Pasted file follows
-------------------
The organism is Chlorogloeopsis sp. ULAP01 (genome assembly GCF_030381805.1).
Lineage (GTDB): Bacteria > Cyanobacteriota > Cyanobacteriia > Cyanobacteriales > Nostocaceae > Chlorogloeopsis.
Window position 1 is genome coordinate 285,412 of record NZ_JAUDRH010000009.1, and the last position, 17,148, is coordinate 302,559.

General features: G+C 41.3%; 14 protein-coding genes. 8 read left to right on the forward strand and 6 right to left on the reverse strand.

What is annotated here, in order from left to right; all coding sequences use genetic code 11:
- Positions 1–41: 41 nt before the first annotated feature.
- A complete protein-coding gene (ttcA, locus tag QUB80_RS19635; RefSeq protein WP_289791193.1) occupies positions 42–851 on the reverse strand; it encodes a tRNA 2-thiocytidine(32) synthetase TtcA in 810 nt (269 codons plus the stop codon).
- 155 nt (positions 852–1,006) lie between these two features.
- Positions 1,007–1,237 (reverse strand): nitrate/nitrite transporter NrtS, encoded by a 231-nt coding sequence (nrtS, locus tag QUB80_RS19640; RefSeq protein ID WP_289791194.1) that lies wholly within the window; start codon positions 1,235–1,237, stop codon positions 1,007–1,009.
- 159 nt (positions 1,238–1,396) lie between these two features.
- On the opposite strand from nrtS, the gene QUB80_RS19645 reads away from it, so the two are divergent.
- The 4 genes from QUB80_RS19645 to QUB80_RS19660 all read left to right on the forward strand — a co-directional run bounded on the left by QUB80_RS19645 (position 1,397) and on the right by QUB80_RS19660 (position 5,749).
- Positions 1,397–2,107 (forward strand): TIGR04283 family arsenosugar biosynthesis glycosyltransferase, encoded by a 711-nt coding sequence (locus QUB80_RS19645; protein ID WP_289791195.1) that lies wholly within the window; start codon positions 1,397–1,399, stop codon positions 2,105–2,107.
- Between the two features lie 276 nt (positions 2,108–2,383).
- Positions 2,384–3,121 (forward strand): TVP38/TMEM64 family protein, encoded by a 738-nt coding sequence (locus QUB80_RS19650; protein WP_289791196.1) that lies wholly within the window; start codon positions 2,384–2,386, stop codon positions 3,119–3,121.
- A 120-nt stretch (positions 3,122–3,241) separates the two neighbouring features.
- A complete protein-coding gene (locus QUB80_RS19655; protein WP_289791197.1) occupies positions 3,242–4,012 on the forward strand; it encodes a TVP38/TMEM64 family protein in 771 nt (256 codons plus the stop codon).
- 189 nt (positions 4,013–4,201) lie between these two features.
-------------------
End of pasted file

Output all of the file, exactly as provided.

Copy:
The organism is Chlorogloeopsis sp. ULAP01 (genome assembly GCF_030381805.1).
Lineage (GTDB): Bacteria > Cyanobacteriota > Cyanobacteriia > Cyanobacteriales > Nostocaceae > Chlorogloeopsis.
Window position 1 is genome coordinate 285,412 of record NZ_JAUDRH010000009.1, and the last position, 17,148, is coordinate 302,559.

General features: G+C 41.3%; 14 protein-coding genes. 8 read left to right on the forward strand and 6 right to left on the reverse strand.

What is annotated here, in order from left to right; all coding sequences use genetic code 11:
- Positions 1–41: 41 nt before the first annotated feature.
- A complete protein-coding gene (ttcA, locus tag QUB80_RS19635; RefSeq protein WP_289791193.1) occupies positions 42–851 on the reverse strand; it encodes a tRNA 2-thiocytidine(32) synthetase TtcA in 810 nt (269 codons plus the stop codon).
- 155 nt (positions 852–1,006) lie between these two features.
- Positions 1,007–1,237 (reverse strand): nitrate/nitrite transporter NrtS, encoded by a 231-nt coding sequence (nrtS, locus tag QUB80_RS19640; RefSeq protein ID WP_289791194.1) that lies wholly within the window; start codon positions 1,235–1,237, stop codon positions 1,007–1,009.
- 159 nt (positions 1,238–1,396) lie between these two features.
- On the opposite strand from nrtS, the gene QUB80_RS19645 reads away from it, so the two are divergent.
- The 4 genes from QUB80_RS19645 to QUB80_RS19660 all read left to right on the forward strand — a co-directional run bounded on the left by QUB80_RS19645 (position 1,397) and on the right by QUB80_RS19660 (position 5,749).
- Positions 1,397–2,107 (forward strand): TIGR04283 family arsenosugar biosynthesis glycosyltransferase, encoded by a 711-nt coding sequence (locus QUB80_RS19645; protein ID WP_289791195.1) that lies wholly within the window; start codon positions 1,397–1,399, stop codon positions 2,105–2,107.
- Between the two features lie 276 nt (positions 2,108–2,383).
- Positions 2,384–3,121 (forward strand): TVP38/TMEM64 family protein, encoded by a 738-nt coding sequence (locus QUB80_RS19650; protein WP_289791196.1) that lies wholly within the window; start codon positions 2,384–2,386, stop codon positions 3,119–3,121.
- A 120-nt stretch (positions 3,122–3,241) separates the two neighbouring features.
- A complete protein-coding gene (locus QUB80_RS19655; protein WP_289791197.1) occupies positions 3,242–4,012 on the forward strand; it encodes a TVP38/TMEM64 family protein in 771 nt (256 codons plus the stop codon).
- 189 nt (positions 4,013–4,201) lie between these two features.